He also paints the scene of guests much like a kaleidoscope:

Laughter is easier, minute by minute, spilled with prodigality, tipped out at a cheerful word. The groups change more swiftly, swell with new arrivals, dissolve and form in the same breath—already there are wanderers, confident girls who weave here and there among the stouter and more stable, become for a sharp, joyous moment the center of a group and then excited with triumph glide on through the seachange of faces and voices and color under the constantly changing light.

The guests hold no real sense of loyalty. They are fickle, forming and dissolving groups as quickly as the patterns of a kaleidoscope may change. They welcome new arrivals and wander with their fleeting interests, sliding and gliding through meaningless exchanges and without forming any real attachments.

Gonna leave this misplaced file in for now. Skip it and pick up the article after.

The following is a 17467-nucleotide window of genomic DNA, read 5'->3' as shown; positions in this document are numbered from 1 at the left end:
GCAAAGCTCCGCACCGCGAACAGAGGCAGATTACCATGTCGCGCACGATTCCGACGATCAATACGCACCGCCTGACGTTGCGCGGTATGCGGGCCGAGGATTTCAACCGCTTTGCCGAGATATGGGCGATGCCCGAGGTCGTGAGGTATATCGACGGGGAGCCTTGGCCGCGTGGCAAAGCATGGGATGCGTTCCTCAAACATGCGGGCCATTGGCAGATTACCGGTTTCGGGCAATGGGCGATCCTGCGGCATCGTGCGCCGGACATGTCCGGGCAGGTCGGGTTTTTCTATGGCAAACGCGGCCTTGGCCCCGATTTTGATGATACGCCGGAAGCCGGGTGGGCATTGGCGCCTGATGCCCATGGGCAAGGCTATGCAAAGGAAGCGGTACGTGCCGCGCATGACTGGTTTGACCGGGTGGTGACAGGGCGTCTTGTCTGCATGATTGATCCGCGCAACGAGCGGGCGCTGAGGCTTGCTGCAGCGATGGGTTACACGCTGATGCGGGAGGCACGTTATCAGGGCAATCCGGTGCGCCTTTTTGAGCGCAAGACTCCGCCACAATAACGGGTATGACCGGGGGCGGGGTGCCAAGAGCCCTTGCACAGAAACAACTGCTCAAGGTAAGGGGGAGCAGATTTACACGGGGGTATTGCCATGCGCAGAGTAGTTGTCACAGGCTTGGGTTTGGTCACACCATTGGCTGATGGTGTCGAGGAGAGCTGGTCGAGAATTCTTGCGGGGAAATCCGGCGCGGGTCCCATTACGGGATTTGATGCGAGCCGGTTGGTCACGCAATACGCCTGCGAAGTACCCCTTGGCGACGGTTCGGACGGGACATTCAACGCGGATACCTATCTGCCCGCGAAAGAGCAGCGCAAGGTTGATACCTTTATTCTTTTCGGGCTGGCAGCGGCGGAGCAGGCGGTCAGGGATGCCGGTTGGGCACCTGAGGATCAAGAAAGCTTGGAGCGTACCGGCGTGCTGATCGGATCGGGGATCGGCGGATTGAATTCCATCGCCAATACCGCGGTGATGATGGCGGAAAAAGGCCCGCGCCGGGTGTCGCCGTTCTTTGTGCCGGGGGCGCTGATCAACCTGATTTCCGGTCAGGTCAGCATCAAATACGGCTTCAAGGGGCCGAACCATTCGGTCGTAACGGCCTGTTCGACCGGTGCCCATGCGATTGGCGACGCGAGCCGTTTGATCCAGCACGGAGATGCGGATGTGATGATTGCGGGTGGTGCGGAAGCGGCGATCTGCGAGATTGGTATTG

Nick does not look with favor upon the guests who flock to Gatsby's and then whisper unflattering rumors about their host. Nick admires the man who offers such opulence to these guests and finds their behavior unappreciative and vapid.

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Nick's tone is derisively mocking and sarcastic. In chapter 3 he uses metaphors devoid of any true meaning in describing the guests. The descriptors give the idea that the guests are shallow, materialistic and of no real importance. They are there only to put on a show, be pretentious and indulgent, keen to exploit Jay Gatsby's generosity for all that it is worth. He mentions, for example, that:

"the air is alive with chatter and laughter, and casual innuendo and introductions forgotten on the spot, and enthusiastic meetings between women who never knew each other’s names."